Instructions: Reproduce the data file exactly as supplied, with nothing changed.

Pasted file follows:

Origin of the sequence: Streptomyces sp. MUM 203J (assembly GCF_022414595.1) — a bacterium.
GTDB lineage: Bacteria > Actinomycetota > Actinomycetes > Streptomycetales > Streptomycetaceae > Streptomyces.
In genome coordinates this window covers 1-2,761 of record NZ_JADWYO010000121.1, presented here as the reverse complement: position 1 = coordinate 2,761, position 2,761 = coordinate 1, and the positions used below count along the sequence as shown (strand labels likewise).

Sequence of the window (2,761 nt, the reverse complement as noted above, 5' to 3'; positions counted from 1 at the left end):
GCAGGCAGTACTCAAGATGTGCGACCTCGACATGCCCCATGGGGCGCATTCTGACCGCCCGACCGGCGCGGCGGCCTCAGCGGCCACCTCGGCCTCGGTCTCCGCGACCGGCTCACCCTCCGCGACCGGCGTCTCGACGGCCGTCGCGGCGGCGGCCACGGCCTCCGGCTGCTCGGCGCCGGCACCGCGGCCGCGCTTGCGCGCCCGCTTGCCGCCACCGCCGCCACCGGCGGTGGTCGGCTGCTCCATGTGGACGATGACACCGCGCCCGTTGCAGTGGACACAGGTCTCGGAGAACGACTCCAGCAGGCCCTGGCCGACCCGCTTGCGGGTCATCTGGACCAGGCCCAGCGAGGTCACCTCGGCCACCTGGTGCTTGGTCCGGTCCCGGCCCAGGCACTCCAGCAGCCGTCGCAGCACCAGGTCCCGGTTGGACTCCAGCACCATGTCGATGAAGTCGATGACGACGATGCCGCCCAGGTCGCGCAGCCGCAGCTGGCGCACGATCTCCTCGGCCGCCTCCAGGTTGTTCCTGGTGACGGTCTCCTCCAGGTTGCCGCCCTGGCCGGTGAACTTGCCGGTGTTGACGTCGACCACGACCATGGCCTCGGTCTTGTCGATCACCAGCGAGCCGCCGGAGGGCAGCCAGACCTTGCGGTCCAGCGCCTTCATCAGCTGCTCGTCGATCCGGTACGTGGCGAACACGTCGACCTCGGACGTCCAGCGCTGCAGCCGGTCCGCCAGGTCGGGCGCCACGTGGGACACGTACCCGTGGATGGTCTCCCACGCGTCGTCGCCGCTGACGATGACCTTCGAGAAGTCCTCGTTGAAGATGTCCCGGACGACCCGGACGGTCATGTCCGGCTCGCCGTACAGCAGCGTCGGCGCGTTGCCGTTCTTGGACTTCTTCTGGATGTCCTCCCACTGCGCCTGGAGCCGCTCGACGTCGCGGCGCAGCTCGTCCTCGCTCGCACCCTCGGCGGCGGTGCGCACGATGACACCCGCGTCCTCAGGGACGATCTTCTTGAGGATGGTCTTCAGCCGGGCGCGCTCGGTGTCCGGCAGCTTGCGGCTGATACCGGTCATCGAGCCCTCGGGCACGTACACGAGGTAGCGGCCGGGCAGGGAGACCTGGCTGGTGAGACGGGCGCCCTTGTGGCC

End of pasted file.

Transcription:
Origin of the sequence: Streptomyces sp. MUM 203J (assembly GCF_022414595.1) — a bacterium.
GTDB lineage: Bacteria > Actinomycetota > Actinomycetes > Streptomycetales > Streptomycetaceae > Streptomyces.
In genome coordinates this window covers 1-2,761 of record NZ_JADWYO010000121.1, presented here as the reverse complement: position 1 = coordinate 2,761, position 2,761 = coordinate 1, and the positions used below count along the sequence as shown (strand labels likewise).

Sequence of the window (2,761 nt, the reverse complement as noted above, 5' to 3'; positions counted from 1 at the left end):
GCAGGCAGTACTCAAGATGTGCGACCTCGACATGCCCCATGGGGCGCATTCTGACCGCCCGACCGGCGCGGCGGCCTCAGCGGCCACCTCGGCCTCGGTCTCCGCGACCGGCTCACCCTCCGCGACCGGCGTCTCGACGGCCGTCGCGGCGGCGGCCACGGCCTCCGGCTGCTCGGCGCCGGCACCGCGGCCGCGCTTGCGCGCCCGCTTGCCGCCACCGCCGCCACCGGCGGTGGTCGGCTGCTCCATGTGGACGATGACACCGCGCCCGTTGCAGTGGACACAGGTCTCGGAGAACGACTCCAGCAGGCCCTGGCCGACCCGCTTGCGGGTCATCTGGACCAGGCCCAGCGAGGTCACCTCGGCCACCTGGTGCTTGGTCCGGTCCCGGCCCAGGCACTCCAGCAGCCGTCGCAGCACCAGGTCCCGGTTGGACTCCAGCACCATGTCGATGAAGTCGATGACGACGATGCCGCCCAGGTCGCGCAGCCGCAGCTGGCGCACGATCTCCTCGGCCGCCTCCAGGTTGTTCCTGGTGACGGTCTCCTCCAGGTTGCCGCCCTGGCCGGTGAACTTGCCGGTGTTGACGTCGACCACGACCATGGCCTCGGTCTTGTCGATCACCAGCGAGCCGCCGGAGGGCAGCCAGACCTTGCGGTCCAGCGCCTTCATCAGCTGCTCGTCGATCCGGTACGTGGCGAACACGTCGACCTCGGACGTCCAGCGCTGCAGCCGGTCCGCCAGGTCGGGCGCCACGTGGGACACGTACCCGTGGATGGTCTCCCACGCGTCGTCGCCGCTGACGATGACCTTCGAGAAGTCCTCGTTGAAGATGTCCCGGACGACCCGGACGGTCATGTCCGGCTCGCCGTACAGCAGCGTCGGCGCGTTGCCGTTCTTGGACTTCTTCTGGATGTCCTCCCACTGCGCCTGGAGCCGCTCGACGTCGCGGCGCAGCTCGTCCTCGCTCGCACCCTCGGCGGCGGTGCGCACGATGACACCCGCGTCCTCAGGGACGATCTTCTTGAGGATGGTCTTCAGCCGGGCGCGCTCGGTGTCCGGCAGCTTGCGGCTGATACCGGTCATCGAGCCCTCGGGCACGTACACGAGGTAGCGGCCGGGCAGGGAGACCTGGCTGGTGAGACGGGCGCCCTTGTGGCC